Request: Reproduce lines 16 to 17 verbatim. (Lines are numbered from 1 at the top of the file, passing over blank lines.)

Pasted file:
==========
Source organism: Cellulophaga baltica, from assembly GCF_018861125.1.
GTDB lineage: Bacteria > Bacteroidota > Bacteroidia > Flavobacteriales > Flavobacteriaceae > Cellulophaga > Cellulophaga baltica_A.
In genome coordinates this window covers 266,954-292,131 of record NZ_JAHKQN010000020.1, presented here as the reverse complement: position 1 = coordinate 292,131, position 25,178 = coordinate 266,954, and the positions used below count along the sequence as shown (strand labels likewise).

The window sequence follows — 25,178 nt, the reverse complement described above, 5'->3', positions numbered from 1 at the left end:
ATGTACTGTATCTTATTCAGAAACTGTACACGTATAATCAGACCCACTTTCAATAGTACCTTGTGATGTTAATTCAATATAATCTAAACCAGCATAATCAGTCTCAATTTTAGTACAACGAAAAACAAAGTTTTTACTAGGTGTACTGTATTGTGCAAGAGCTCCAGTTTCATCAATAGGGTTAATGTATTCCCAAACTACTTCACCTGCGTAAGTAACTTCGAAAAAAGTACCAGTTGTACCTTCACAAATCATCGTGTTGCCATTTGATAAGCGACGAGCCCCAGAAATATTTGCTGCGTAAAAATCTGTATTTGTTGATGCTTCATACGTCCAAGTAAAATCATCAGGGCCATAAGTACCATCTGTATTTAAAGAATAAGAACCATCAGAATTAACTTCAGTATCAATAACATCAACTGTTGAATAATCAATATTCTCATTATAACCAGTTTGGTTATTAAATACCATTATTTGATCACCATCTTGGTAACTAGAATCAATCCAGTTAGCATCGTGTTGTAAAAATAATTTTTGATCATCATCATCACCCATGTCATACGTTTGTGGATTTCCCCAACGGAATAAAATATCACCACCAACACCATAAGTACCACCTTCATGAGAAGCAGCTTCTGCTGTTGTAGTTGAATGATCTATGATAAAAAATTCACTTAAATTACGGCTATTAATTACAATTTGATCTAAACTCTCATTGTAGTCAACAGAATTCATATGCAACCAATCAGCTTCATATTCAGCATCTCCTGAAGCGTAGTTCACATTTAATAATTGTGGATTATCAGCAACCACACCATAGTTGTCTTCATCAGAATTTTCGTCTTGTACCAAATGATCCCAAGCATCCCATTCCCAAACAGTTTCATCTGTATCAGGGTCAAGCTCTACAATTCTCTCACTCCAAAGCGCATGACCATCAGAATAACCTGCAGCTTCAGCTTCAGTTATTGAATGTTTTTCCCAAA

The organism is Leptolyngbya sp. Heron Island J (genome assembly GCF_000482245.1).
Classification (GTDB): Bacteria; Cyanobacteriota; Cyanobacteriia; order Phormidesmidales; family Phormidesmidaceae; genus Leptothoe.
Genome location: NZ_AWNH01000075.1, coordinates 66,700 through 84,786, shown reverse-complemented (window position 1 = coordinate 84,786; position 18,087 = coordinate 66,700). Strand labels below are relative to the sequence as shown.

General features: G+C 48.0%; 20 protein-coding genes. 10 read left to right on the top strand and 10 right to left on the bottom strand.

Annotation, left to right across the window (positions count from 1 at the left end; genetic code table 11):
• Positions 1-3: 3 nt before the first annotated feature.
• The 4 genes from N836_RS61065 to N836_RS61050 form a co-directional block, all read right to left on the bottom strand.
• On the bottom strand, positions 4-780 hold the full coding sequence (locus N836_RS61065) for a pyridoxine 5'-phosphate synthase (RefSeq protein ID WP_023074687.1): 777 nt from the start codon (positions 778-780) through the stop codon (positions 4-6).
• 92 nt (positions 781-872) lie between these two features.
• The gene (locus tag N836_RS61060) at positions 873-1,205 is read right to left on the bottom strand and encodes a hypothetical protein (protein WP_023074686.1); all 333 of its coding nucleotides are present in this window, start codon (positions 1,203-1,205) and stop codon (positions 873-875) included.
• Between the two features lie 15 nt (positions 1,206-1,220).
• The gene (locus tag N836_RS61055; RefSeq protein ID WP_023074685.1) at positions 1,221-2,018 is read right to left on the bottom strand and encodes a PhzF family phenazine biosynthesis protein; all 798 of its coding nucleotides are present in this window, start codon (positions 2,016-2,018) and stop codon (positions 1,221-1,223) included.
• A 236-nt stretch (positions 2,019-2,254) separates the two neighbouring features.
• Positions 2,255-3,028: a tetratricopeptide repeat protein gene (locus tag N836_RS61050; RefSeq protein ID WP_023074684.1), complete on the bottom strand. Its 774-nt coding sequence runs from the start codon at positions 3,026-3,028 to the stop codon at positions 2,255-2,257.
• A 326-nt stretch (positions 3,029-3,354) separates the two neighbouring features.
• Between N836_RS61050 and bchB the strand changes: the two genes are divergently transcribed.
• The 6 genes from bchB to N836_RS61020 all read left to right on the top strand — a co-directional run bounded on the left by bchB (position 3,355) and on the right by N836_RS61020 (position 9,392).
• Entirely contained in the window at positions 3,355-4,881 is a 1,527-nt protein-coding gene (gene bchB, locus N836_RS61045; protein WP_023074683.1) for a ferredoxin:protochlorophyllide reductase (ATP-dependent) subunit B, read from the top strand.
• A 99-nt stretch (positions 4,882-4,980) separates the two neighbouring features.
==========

• Between the two features lie 15 nt (positions 1,206-1,220).
• The gene (locus tag N836_RS61055; RefSeq protein ID WP_023074685.1) at positions 1,221-2,018 is read right to left on the bottom strand and encodes a PhzF family phenazine biosynthesis protein; all 798 of its coding nucleotides are present in this window, start codon (positions 2,016-2,018) and stop codon (positions 1,221-1,223) included.